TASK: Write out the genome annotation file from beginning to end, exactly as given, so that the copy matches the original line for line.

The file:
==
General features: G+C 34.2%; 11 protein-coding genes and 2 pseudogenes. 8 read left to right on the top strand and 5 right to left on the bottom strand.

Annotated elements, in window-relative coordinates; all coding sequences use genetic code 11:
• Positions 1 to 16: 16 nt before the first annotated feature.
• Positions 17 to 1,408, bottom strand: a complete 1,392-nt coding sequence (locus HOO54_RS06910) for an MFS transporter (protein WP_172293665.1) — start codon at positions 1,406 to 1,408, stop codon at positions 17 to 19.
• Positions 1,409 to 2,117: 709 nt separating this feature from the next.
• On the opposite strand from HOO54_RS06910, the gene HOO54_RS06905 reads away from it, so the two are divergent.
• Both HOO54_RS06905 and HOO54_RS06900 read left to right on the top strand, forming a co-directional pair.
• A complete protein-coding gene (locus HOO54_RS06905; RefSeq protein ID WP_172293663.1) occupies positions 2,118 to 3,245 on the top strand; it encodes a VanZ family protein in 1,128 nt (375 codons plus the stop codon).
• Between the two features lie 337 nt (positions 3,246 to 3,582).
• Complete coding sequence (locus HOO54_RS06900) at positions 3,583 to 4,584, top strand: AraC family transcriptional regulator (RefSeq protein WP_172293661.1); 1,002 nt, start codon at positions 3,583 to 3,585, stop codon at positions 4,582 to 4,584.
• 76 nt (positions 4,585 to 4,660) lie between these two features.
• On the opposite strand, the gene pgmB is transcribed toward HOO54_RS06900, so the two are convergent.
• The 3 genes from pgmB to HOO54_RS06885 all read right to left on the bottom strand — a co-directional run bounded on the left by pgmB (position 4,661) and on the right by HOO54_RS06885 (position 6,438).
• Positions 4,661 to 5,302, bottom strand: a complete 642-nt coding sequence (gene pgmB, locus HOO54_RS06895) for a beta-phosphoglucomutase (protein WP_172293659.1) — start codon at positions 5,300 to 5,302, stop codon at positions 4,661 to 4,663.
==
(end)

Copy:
General features: G+C 34.2%; 11 protein-coding genes and 2 pseudogenes. 8 read left to right on the top strand and 5 right to left on the bottom strand.

Annotated elements, in window-relative coordinates; all coding sequences use genetic code 11:
• Positions 1 to 16: 16 nt before the first annotated feature.
• Positions 17 to 1,408, bottom strand: a complete 1,392-nt coding sequence (locus HOO54_RS06910) for an MFS transporter (protein WP_172293665.1) — start codon at positions 1,406 to 1,408, stop codon at positions 17 to 19.
• Positions 1,409 to 2,117: 709 nt separating this feature from the next.
• On the opposite strand from HOO54_RS06910, the gene HOO54_RS06905 reads away from it, so the two are divergent.
• Both HOO54_RS06905 and HOO54_RS06900 read left to right on the top strand, forming a co-directional pair.
• A complete protein-coding gene (locus HOO54_RS06905; RefSeq protein ID WP_172293663.1) occupies positions 2,118 to 3,245 on the top strand; it encodes a VanZ family protein in 1,128 nt (375 codons plus the stop codon).
• Between the two features lie 337 nt (positions 3,246 to 3,582).
• Complete coding sequence (locus HOO54_RS06900) at positions 3,583 to 4,584, top strand: AraC family transcriptional regulator (RefSeq protein WP_172293661.1); 1,002 nt, start codon at positions 3,583 to 3,585, stop codon at positions 4,582 to 4,584.
• 76 nt (positions 4,585 to 4,660) lie between these two features.
• On the opposite strand, the gene pgmB is transcribed toward HOO54_RS06900, so the two are convergent.
• The 3 genes from pgmB to HOO54_RS06885 all read right to left on the bottom strand — a co-directional run bounded on the left by pgmB (position 4,661) and on the right by HOO54_RS06885 (position 6,438).
• Positions 4,661 to 5,302, bottom strand: a complete 642-nt coding sequence (gene pgmB, locus HOO54_RS06895) for a beta-phosphoglucomutase (protein WP_172293659.1) — start codon at positions 5,300 to 5,302, stop codon at positions 4,661 to 4,663.